That status quo at the launch of Apple Pay in 2014 informed Samsung's plans to acquire LoopPay, a company that had developed a way to fake a magnetic swipe by generating an encoded magnetic field conveying the same data recorded on physical credit cards.
Apple — like Google — focused entirely on NFC, meaning that if you have a card enrolled in Apple Pay and a vendor doesn't accept NFC payments, you have to pull out your physical card to either swipe it or insert it to use the card's EMV chip.
Apple wasn't simply trying to move all transactions to its devices; it was purely interested in promoting NFC as the payment solution. One of the benefits of only supporting NFC is that unlike Samsung, Apple doesn't have to include and support a second mag stripe reader system on its devices, now and into the future.
Apple is notorious for killing legacy and aggressively dragging its users kicking and screaming into the future. If the world were being lead by Samsung, we would never need to phase out mag stripes, and probably wouldn't. But by shifting its large, affluent base of users exclusively to NFC payments, Apple can make the future happen sooner, just as it did back in 1998 with USB, and now with USB-C.
Many pundits found it very convincing that Samsung would outperform Apple in mobile payments by offering legacy support for the once-ubiquitous old mag swipe readers. Three years after it adopted LoopPay's technology on its Samsung Pay enabled phones, however, Samsung's share of mobile wallet transactions was at 17% compared to 77% for Apple Pay.
Certainly part of that disparity is due to Apple's much larger installed base of premium users. Virtually all modern iPhones in use support Apple Pay; Samsung Pay is limited to the company's higher-end Galaxy S and Note flagships, a much smaller base of users that's only about a sixth of all Samsung phone buyers. That's another example of how Samsung's impact on the future of tech is far lower than its shipments would suggest.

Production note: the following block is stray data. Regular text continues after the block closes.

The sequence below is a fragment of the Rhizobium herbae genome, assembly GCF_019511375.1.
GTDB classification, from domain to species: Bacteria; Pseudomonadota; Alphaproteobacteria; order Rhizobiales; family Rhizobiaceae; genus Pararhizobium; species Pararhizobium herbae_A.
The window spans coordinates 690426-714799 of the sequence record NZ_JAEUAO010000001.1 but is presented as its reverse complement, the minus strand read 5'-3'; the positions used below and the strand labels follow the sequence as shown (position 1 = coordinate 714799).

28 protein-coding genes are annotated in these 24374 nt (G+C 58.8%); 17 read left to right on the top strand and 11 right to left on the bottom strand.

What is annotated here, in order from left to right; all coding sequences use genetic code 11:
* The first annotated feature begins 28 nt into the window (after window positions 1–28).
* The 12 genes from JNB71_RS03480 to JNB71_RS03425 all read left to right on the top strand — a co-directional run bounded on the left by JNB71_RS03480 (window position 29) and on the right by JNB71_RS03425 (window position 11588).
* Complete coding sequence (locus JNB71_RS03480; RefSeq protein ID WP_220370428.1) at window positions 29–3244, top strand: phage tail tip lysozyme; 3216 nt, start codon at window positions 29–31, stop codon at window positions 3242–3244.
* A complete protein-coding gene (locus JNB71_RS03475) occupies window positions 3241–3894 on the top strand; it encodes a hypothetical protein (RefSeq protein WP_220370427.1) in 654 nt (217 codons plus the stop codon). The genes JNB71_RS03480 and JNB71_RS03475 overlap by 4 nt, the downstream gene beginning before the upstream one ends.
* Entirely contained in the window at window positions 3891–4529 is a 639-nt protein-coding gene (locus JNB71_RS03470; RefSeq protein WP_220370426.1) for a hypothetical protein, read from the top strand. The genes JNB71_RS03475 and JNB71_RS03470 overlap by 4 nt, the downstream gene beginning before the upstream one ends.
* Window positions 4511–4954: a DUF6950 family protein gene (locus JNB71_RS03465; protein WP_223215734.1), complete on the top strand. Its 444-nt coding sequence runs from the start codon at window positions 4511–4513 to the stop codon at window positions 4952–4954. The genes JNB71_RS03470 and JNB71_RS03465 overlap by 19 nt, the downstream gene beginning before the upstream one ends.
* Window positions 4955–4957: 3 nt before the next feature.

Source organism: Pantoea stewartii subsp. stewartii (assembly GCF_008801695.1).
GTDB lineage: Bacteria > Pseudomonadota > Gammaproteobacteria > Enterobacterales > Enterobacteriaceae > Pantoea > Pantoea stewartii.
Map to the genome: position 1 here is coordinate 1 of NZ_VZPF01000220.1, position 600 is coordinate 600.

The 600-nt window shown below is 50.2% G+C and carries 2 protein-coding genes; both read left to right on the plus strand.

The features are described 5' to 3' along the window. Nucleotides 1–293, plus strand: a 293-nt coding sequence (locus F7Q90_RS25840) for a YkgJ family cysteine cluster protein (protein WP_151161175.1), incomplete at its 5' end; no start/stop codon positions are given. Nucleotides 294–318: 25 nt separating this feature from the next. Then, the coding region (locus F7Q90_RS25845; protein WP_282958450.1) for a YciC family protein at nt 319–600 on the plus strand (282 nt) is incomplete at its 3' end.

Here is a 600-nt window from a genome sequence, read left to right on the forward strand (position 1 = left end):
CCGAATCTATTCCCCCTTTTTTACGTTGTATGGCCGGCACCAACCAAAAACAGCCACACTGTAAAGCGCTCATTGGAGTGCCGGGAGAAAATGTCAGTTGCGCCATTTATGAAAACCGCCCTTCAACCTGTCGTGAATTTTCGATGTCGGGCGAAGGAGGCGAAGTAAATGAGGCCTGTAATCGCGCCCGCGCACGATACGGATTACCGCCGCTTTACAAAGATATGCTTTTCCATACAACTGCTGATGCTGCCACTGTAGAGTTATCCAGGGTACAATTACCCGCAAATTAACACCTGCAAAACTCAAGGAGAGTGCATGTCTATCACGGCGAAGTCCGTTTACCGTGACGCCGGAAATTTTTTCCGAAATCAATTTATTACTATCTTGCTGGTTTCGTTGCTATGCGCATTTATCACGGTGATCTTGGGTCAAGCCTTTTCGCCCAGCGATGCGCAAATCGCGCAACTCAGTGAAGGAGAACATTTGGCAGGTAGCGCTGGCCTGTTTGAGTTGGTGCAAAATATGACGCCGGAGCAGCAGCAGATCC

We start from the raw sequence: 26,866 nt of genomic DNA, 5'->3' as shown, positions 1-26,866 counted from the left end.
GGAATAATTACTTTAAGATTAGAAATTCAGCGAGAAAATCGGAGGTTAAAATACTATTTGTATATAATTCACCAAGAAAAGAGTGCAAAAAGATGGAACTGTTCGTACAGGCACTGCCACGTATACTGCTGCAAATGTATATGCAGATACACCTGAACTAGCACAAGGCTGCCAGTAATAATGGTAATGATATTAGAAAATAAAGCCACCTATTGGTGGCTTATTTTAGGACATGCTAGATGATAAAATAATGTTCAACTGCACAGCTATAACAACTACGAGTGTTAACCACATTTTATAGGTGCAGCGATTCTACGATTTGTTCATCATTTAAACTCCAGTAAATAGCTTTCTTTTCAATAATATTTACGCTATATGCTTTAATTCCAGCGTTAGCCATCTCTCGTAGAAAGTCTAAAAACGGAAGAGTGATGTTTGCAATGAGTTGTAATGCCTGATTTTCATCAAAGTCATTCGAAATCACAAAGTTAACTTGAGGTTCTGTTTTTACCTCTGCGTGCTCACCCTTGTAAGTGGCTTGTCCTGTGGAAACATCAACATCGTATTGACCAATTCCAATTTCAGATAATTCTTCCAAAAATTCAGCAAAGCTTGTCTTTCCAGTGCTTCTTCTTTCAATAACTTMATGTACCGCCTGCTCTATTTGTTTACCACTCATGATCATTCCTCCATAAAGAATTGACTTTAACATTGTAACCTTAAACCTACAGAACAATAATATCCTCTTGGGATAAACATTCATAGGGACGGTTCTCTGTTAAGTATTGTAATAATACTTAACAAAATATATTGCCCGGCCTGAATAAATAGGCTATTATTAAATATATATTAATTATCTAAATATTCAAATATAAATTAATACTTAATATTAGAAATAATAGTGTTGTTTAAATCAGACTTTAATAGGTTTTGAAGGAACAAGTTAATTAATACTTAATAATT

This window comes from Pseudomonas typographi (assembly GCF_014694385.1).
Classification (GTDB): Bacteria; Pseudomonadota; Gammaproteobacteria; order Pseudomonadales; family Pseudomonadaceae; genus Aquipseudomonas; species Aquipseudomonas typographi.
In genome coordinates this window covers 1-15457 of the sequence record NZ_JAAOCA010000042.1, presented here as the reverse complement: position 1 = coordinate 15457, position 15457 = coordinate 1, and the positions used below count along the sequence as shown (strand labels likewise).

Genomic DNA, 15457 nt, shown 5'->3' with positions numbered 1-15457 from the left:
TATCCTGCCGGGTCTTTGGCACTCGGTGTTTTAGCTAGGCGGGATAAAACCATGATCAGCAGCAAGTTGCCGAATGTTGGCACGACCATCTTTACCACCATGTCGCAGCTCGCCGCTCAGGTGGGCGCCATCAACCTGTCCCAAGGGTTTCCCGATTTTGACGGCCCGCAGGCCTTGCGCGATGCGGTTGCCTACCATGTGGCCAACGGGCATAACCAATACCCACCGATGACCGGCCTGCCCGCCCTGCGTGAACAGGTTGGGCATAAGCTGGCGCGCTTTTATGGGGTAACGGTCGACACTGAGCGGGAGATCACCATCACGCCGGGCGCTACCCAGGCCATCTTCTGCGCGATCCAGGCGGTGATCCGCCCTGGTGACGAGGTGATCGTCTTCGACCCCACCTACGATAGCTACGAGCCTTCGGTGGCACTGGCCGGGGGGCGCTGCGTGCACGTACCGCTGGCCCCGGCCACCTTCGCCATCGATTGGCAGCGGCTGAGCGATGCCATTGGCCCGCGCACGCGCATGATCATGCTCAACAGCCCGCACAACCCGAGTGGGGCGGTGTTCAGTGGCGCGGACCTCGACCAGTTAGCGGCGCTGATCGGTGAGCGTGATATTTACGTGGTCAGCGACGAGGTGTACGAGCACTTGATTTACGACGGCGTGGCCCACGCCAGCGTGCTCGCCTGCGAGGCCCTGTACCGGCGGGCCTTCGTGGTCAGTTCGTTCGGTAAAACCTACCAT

However, NFC use isn't simply a matter of technology availability. Google pioneered NFC support for Android long before Apple Pay was introduced, and yet despite broad support for NFC on various Androids, the same report noted that Google Pay adoption was only at 6%.
The real challenge for inducing NFC adoption wasn't merely rolling out technology. It was changing behavior, both in convincing buyers to use it and in convincing banks and merchants to support it. That's been the task of Apple VP Jennifer Bailey, the executive in charge of Apple Pay.
It certainly helped Apple that Google had spent years and tons of money trying to promote NFC. However, Bailey's group has also worked to promote Apple Pay to users. Most recently it has worked to link Apple Pay to common transactions, notably transit fares and the area of "access," which uses NFC to enable campus, hospitality and enterprise Wallet app ID cards to open doors as well as make payments.
NFC is used at Apple Park to control access. Apple has also issued NFC badges to attendees at its Worldwide Developer Conference, but these aren't loaded into Wallet because it appears there's currently no way to install a globally unique, non-transferable pass to a specific device. We will likely hear more about Apple Pay and NFC at WWDC19, which is now just over a week away.
The next article takes a closer look at the physical Apple Card that users will be issued and how even this legacy shim acts to promote Apple Pay as the preferred transaction system.